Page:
Using the Oyster Card for Student Travel in London

Using the Oyster Card for Student Travel in London

Now you’ve enrolled in your course in London, it’s time to think about how you’re going to travel around. The three most common types of transport in London are the bus, underground trains (the tube) and overground trains. As you’re a student, a good option would be to get an 18+ Student Oyster Card.

How do I apply?

You apply online and will need the following things for your application. Firstly, you’ll need a colour, digital photo to upload and this is the photo that will be on your oyster card. Click here to see the photo guidelines. You’ll also need your course enrolment number as well as your course start and end dates. You’ll need to provide your email address and pay the £20 administration fee on either a credit or debit card. Once you have those things, click here to apply.

What now?

Once you have your card, you can get 30% off daily or weekly travelcards (unlimited travel throughout the city for a fixed price) or top up your card with money to pay as you go (this option is not discounted, but is still cheaper than getting a regular paper ticket). You can do this online or else at any Oyster ticket stops, which include train/tube stations and places like newsagents. To find your nearest Oyster ticket stop, click here.

Now your card is loaded up with money, you simply need to use it to tap on & off by holding your card over the yellow card reader. The yellow card readers are on the barriers at tube/train stations as you enter. On a bus, the yellow card reader will be just inside the door of the bus and you don’t need to tap off on buses.

Bear in mind, the 18+ Student Oyster Card is best for students who’ll be traveling frequently across zones. London’s tube/train network is divided into travel zones; the more zones you travel across, the more expensive your journey will be. If you’re going to be living close to your place of study or won’t be traveling a lot, a regular Oyster card or contactless may be better options as you won’t have to pay a £20 fee. Keep reading for more details on these.

What if I’m not eligible for an 18+ Student Oyster card?

Let’s say you’re studying at a private language college which isn’t on the list of approved institutions for an 18+ Student Oyster card, you can still get a regular Oyster card. This means you won’t be able to get 30% off travelcards, but it’s much cheaper than buying paper tickets at the station. You’ll need to pay a £5 deposit which you can get back if you decide you no longer want to use the card. Click here for info. on where to purchase an Oyster card. Buses do not accept cash, so you’ll need to use an Oyster card or else contactless.

What do you mean by ‘contactless’?

Contactless is the UK name for using your bank card (or phone if your bank card is attached e.g. on ApplePay) to instantly pay for items without having to insert your card. You use this function in the same way as you would your Oyster card; simply hold your card or phone over the yellow card reader.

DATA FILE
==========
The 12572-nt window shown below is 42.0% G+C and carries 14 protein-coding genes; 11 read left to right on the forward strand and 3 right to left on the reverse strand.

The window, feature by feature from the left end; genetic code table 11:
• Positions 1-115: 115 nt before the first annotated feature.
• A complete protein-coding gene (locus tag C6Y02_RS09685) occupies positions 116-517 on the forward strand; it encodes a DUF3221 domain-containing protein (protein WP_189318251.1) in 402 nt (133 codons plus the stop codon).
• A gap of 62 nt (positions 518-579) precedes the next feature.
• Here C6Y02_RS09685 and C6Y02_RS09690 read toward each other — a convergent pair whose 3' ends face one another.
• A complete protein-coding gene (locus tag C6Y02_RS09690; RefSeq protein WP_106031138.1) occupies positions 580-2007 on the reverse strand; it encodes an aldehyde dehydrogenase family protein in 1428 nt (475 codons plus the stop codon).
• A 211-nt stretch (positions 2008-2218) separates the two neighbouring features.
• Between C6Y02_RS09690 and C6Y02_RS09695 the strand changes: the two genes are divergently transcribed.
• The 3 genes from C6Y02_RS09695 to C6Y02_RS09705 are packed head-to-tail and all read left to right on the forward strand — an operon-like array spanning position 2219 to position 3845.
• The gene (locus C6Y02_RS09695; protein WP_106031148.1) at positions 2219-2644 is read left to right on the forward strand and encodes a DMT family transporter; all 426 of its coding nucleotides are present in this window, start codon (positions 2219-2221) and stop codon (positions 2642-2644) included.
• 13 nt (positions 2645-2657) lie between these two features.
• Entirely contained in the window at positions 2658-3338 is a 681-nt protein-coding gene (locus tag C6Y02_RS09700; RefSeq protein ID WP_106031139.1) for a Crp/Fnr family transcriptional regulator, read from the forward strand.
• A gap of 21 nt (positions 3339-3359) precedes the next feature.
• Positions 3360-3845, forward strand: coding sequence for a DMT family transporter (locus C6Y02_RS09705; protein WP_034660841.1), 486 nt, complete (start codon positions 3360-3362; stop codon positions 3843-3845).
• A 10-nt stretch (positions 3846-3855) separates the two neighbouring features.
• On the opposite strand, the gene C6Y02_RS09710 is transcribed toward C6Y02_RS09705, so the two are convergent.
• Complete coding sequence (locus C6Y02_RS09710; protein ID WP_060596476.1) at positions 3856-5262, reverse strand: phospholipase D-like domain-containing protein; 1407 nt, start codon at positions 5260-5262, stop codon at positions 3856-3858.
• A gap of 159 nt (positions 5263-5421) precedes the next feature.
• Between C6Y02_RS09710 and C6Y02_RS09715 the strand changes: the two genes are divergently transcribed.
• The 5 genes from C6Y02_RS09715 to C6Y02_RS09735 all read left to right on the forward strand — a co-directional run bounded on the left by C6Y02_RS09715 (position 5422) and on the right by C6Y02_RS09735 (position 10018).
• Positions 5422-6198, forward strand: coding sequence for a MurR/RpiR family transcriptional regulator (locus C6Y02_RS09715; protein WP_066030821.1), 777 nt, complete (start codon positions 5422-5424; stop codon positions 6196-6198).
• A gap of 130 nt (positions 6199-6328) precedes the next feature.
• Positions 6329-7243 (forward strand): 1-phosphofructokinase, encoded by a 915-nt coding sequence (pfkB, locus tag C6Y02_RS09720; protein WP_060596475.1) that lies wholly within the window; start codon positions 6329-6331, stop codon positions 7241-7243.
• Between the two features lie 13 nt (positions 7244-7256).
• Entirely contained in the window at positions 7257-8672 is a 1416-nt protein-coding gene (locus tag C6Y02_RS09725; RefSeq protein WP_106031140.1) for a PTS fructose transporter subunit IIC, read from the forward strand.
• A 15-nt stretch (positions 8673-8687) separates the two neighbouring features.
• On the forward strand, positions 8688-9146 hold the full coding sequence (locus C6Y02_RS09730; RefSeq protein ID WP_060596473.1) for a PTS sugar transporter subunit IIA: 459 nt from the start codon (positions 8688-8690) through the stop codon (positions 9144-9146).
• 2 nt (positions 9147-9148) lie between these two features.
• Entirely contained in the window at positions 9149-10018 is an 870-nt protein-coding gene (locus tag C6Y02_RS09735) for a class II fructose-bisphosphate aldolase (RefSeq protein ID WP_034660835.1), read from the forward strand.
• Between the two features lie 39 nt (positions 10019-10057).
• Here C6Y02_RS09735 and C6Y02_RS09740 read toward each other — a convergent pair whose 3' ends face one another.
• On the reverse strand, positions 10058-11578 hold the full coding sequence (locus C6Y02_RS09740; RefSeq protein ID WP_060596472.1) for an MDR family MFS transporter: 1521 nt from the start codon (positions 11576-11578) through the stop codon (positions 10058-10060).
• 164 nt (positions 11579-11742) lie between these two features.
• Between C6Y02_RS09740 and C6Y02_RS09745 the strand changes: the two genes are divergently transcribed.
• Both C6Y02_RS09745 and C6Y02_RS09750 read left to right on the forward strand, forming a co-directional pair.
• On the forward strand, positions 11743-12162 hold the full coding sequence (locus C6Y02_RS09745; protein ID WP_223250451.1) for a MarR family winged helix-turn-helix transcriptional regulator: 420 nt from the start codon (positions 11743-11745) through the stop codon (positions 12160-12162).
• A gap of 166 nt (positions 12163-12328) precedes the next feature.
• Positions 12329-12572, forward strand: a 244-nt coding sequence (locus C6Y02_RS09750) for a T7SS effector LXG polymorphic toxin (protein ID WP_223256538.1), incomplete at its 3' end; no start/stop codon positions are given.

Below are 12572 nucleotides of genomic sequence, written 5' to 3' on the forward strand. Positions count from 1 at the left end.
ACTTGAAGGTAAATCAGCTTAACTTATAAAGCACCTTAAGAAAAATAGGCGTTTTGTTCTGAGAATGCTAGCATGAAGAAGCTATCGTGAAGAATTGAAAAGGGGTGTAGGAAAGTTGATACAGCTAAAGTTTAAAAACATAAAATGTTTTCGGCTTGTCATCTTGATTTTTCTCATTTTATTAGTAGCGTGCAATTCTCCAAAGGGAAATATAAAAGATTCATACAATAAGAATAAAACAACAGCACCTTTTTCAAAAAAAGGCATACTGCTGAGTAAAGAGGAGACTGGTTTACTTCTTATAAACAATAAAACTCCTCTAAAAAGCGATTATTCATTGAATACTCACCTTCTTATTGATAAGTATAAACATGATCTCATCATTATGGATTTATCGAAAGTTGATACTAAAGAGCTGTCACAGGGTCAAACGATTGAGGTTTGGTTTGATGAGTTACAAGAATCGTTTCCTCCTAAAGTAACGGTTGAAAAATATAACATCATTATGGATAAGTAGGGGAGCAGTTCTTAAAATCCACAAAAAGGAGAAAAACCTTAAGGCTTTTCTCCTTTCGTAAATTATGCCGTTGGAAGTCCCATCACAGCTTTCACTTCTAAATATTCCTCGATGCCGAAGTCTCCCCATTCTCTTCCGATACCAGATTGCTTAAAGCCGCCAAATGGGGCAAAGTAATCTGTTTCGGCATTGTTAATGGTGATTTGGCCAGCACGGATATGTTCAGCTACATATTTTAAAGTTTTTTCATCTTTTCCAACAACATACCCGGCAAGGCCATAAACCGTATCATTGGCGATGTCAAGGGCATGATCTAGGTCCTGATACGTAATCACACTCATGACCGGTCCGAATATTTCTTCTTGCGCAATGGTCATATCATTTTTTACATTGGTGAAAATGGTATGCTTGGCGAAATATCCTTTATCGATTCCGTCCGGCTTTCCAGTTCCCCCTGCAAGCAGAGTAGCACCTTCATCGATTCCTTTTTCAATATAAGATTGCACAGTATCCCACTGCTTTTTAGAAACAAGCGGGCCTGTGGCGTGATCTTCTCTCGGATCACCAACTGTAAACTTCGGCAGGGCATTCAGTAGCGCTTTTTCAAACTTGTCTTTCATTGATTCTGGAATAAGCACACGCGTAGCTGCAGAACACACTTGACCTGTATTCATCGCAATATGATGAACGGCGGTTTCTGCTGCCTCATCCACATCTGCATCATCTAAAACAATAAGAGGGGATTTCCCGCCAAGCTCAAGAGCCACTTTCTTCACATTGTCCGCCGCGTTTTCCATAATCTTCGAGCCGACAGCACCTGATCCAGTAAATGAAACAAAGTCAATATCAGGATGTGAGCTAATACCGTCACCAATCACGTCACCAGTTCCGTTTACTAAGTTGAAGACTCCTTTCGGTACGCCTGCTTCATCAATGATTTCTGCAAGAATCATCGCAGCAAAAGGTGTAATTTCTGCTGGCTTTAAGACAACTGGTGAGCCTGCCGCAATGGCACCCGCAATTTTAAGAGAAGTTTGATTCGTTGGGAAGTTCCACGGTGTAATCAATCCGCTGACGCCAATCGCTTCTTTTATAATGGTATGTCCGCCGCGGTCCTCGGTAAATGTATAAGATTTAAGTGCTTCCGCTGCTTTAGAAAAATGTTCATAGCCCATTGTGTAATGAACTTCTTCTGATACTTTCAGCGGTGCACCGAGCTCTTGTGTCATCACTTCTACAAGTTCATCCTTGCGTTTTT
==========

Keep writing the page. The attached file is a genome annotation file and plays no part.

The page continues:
All the best traveling around; London really is your oyster!

IELTS Reading Overview and Strategies

IELTS Reading Overview and Strategies

The reading section of the test takes about 60 minutes to complete, including transfer time. The structure of the test is different for the Academic and General versions of the exam.

The IELTS reading test is a race against the clock.  With 60 minutes to read 5 passages and answer 40 questions about them, you must work fast.  You have approximately one-and-a-half minutes per question.  The biggest problem that candidates face is not having enough time to finish the reading completely.

The key to success is to develop fast reading skills, including skimming (to understand the main idea), scanning (to find the location of the answer) and detailed reading (to understand the information well enough to answer the question correctly).

If you were taught in school to read every text slowly and carefully until you understand every word, you must break this habit!

Here are a few videos that we recently put together on IELTS reading.

Do not start by reading the whole text. This will waste valuable time. Instead, you should start by skimming the text to get a general feel for its structure and main ideas. By doing this step, you will save yourself time when finding the location of each answer after you read the questions.

Read with your pen and work quickly.  You should spend no more than 1-2 minutes on this.  Read the first paragraph for an introduction to the topic, and then quickly underline the first sentence in each paragraph.  Don’t be tempted to read further in detail! If you can, quickly write a note in the margin next to each paragraph to help remind you later what’s in the paragraph (eg. you might write ‘causes’ or ‘history’).

Remember, when viewing the text quickly you need to see the main words and phrases rather than all the individual words.

By making this road map, you will get a good feel for where things are in the text – which paragraph is about health effects, which paragraph is about solutions, etc.  You don’t yet need to know what the health effects are, or what the solutions are – just where they are! This is an important time-saver when you move on to look at each question and have to scan quickly find the section of the text which contains the answer.

Important! This is not a natural skill for many readers. It takes lots of practice, but you can practice on almost any text.  Make it a habit!